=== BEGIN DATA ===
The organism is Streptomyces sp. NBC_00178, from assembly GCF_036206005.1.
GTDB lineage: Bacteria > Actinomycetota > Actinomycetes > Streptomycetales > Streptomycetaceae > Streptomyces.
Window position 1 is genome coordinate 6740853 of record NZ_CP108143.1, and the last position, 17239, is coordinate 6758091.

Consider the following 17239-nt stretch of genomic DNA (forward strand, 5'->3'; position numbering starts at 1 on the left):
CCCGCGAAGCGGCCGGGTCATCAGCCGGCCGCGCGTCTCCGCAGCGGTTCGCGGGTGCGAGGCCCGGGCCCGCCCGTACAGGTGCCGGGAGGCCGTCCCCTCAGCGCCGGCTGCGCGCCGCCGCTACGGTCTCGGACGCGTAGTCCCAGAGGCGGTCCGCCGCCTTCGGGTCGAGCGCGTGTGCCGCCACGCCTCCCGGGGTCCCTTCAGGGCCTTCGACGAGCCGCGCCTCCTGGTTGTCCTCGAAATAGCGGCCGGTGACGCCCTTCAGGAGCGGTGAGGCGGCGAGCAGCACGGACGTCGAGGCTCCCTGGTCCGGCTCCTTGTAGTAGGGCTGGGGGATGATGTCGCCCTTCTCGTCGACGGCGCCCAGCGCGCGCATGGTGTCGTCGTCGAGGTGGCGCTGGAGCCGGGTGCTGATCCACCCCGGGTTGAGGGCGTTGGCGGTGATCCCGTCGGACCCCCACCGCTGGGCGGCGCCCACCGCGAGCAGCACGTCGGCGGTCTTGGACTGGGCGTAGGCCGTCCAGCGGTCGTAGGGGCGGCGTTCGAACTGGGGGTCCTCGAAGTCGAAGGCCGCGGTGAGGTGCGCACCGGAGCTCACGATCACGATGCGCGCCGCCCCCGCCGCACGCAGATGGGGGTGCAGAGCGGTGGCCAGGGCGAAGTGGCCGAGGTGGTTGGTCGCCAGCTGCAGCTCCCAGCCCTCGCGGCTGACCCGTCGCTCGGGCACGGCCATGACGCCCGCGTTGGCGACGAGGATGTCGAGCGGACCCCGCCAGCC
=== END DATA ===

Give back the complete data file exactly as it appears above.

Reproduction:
The organism is Streptomyces sp. NBC_00178, from assembly GCF_036206005.1.
GTDB lineage: Bacteria > Actinomycetota > Actinomycetes > Streptomycetales > Streptomycetaceae > Streptomyces.
Window position 1 is genome coordinate 6740853 of record NZ_CP108143.1, and the last position, 17239, is coordinate 6758091.

Consider the following 17239-nt stretch of genomic DNA (forward strand, 5'->3'; position numbering starts at 1 on the left):
CCCGCGAAGCGGCCGGGTCATCAGCCGGCCGCGCGTCTCCGCAGCGGTTCGCGGGTGCGAGGCCCGGGCCCGCCCGTACAGGTGCCGGGAGGCCGTCCCCTCAGCGCCGGCTGCGCGCCGCCGCTACGGTCTCGGACGCGTAGTCCCAGAGGCGGTCCGCCGCCTTCGGGTCGAGCGCGTGTGCCGCCACGCCTCCCGGGGTCCCTTCAGGGCCTTCGACGAGCCGCGCCTCCTGGTTGTCCTCGAAATAGCGGCCGGTGACGCCCTTCAGGAGCGGTGAGGCGGCGAGCAGCACGGACGTCGAGGCTCCCTGGTCCGGCTCCTTGTAGTAGGGCTGGGGGATGATGTCGCCCTTCTCGTCGACGGCGCCCAGCGCGCGCATGGTGTCGTCGTCGAGGTGGCGCTGGAGCCGGGTGCTGATCCACCCCGGGTTGAGGGCGTTGGCGGTGATCCCGTCGGACCCCCACCGCTGGGCGGCGCCCACCGCGAGCAGCACGTCGGCGGTCTTGGACTGGGCGTAGGCCGTCCAGCGGTCGTAGGGGCGGCGTTCGAACTGGGGGTCCTCGAAGTCGAAGGCCGCGGTGAGGTGCGCACCGGAGCTCACGATCACGATGCGCGCCGCCCCCGCCGCACGCAGATGGGGGTGCAGAGCGGTGGCCAGGGCGAAGTGGCCGAGGTGGTTGGTCGCCAGCTGCAGCTCCCAGCCCTCGCGGCTGACCCGTCGCTCGGGCACGGCCATGACGCCCGCGTTGGCGACGAGGATGTCGAGCGGACCCCGCCAGCC